How to Grow Green Beans

Michelle RobertsGardening, Planting Tips


According to the National Academy of Sciences the common bean is one of the most important sources of protein, fiber, and carbohydrates on the planet today.

The bean plant originated in Mexico some 10,000 years ago and made its way southward to Peru adjusting to the lowland climates as well as the cooler climate of the Andes.  They are grown in over 150 countries and to date the global harvest is about 18 million tons per year.  There are  over 4000 varieties in the Seed Savers Exchange, and that is not all of them. For economical and highly nutritious food storage – they are unbeatable.

Most home gardeners don’t grow any of the beans pictured above in their garden, however, they do grow green beans, the #8 top ten favorite vegetable to eat and to grow. 

The health benefits of green beans include:

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  • low calorie
  • high fiber
  • good sources of vitamins A, B, and C
  • provides protection against age related macular disease
  • good source of folate, magnesium, iron, calcium, manganese, potassium, carotenoids, chlorophyll, silicon
  • essential for regulating body metabolism
  • [/ul] [spacer height=”15″ mobile_hide=”true”] [outerOneHalf] Bush Beans

    Bush Beans

    [/outerOneHalf] [outerOneHalfLast] Pole Beans

    Pole Beans

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    Bean Planting Tips

    Whether you are planting bush beans or pole beans, you need to choose a location that has full sun.  Beans – like most vegetables – do best when there is a lot of organic matter in the soil.  Compost is a great way to add the organic matter. You can make it yourself or pick some up at your local garden center or city compost pile.  Apply calcium and trace minerals to the soil as well.  

    Beans can be directly seeded in the garden and do best if you wait until the soil is above 65 degrees.

    Dig a shallow trench with a hoe and place seeds about 2 inches apart in rows that are about 2 feet apart.  Cover seed and water. Keep soil moist during germination.  Water about 1 inch per week during growng season.  I water about 15 minutes a day.  If it is extremely hot, I will increase the water time a bit.  

    Beans will mature in 45 – 75 days depending on the variety.  If you keep harvesting the beans, not allowing any to remain on the vine, the beans will take a short break after the first big harvest and produce again before the winter frost hits them.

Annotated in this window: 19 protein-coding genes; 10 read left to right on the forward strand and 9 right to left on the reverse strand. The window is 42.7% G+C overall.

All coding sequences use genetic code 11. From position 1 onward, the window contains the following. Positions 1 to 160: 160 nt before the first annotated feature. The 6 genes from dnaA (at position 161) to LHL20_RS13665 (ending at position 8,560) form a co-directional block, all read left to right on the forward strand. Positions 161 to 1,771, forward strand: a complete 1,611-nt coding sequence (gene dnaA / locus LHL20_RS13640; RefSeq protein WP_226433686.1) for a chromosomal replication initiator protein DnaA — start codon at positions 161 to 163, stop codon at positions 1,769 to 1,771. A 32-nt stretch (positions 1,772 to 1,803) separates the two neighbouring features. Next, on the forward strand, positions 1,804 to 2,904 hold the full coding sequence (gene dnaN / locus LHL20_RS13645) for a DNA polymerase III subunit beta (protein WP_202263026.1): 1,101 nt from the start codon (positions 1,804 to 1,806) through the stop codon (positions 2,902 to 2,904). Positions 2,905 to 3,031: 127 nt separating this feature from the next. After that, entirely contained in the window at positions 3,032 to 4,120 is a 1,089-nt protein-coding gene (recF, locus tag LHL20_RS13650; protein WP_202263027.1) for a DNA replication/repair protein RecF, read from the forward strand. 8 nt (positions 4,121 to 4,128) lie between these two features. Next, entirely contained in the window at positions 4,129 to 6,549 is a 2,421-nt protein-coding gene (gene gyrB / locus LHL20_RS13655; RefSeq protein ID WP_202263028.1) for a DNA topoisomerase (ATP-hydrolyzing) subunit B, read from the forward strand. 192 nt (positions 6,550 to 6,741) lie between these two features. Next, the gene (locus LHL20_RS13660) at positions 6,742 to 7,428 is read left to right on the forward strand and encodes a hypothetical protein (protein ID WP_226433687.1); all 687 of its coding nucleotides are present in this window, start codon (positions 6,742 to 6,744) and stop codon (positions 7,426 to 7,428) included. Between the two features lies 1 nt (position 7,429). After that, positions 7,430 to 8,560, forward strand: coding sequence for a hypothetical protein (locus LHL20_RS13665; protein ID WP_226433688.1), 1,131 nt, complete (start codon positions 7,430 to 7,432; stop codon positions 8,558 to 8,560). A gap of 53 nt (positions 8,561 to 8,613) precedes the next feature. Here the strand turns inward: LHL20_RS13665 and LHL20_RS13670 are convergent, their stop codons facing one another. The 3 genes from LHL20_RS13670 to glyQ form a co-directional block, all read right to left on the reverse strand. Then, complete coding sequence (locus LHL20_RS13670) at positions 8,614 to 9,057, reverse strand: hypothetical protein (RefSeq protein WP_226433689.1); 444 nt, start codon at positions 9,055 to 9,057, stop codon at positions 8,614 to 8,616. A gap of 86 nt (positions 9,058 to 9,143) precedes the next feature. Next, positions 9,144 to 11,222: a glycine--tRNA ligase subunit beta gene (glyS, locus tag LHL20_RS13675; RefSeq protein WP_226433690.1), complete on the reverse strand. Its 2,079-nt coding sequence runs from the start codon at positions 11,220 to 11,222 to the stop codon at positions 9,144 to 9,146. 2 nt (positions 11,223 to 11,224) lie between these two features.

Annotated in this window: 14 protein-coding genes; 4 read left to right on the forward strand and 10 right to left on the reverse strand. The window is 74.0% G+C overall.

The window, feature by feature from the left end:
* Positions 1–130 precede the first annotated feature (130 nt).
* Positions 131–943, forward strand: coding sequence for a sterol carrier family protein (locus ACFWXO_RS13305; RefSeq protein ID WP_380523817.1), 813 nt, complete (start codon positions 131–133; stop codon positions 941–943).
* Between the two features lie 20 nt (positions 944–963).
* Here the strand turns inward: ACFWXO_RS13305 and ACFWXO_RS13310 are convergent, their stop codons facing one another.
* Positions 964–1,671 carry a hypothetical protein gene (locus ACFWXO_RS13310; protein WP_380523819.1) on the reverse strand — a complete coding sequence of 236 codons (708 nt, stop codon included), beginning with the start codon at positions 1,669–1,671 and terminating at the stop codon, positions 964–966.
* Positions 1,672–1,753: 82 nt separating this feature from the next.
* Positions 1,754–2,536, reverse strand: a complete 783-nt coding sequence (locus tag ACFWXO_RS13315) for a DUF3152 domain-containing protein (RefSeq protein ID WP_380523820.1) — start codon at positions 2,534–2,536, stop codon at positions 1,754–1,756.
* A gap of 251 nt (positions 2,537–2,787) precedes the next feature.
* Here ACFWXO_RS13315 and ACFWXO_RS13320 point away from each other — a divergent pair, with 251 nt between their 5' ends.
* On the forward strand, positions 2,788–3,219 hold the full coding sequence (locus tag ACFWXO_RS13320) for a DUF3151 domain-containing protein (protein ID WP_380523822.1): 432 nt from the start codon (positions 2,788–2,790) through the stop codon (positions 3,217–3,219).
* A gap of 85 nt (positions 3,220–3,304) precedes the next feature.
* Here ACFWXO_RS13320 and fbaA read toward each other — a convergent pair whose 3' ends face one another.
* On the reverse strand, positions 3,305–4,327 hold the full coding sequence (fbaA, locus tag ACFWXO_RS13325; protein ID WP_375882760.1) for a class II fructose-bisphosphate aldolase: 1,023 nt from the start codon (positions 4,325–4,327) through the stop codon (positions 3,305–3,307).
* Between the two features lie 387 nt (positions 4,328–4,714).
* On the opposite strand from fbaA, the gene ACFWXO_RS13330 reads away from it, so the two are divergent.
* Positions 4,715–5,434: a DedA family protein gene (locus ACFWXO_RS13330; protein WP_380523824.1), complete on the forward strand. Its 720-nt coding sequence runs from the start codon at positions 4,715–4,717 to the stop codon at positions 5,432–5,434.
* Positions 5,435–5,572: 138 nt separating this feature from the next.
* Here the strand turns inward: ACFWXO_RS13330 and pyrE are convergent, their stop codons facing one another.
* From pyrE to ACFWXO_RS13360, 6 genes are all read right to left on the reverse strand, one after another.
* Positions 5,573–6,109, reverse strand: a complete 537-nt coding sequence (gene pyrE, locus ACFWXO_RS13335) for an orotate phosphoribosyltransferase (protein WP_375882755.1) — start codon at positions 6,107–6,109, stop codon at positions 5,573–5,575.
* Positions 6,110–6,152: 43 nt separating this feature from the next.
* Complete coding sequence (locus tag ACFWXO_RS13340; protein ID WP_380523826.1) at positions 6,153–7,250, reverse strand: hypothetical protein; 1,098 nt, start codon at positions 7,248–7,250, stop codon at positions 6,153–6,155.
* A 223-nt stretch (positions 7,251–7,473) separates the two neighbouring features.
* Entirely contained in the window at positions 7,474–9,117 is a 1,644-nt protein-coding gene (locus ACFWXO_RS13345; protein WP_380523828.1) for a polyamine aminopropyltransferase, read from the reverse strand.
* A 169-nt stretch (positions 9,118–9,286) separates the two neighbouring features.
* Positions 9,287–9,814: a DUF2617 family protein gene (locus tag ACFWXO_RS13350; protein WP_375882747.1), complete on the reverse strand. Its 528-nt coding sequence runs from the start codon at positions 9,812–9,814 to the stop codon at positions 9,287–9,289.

Often times beans will not set a pod in the heat of the summer.  That is fairly normal.  They don’t like intense heat.  Just keep caring for them and they will have a resurgence when the temperature cools a bit.

    Another way to enjoy beans for the entire summer is to plant them in succession every two weeks until the middle of July.

    Bush beans mature earlier than pole beans and they tend to come on all at once. The harvest can last for 2 – 3 weeks and then it is over.  You can get a second harvest out of them if you continue to care for them and feed them again with some compost or mineral supplements, but its usually a much smaller harvest.

    Pole beans will continuously produce all season long.  The beans will ripen at the bottom first and then move up the vine.  Often times new beans will appear again at the bottom.  It is a good idea to have one pole support 2 vines.  More than that can become chaotic.

    When deciding which you should plant, consider the following:

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  • is it difficult to bend over for long periods of time?  With bush beans that is what you will be doing to harvest them
  • Do you want to can your beans?  If so, you might want to consider planting bush beans because they  tend to ripen all at once.
  • If you live in a windy area,  your pole bean trellis or stand can easily become a kite.  We no longer plant pole beans outside the hoop house because of that very reason.
  • Usually there is a higher yield with pole beans than with bush beans.
  • [/ul] [spacer height=”15″ mobile_hide=”true”] One of our favorite recipes for beans calls for lightly steamed green beans, fresh dill from the garden, and feta cheese. Drizzle a little butter over the steamed beans, add remaining ingredients, salt and pepper to taste.

    Give it a try  —  It’s just divine!!

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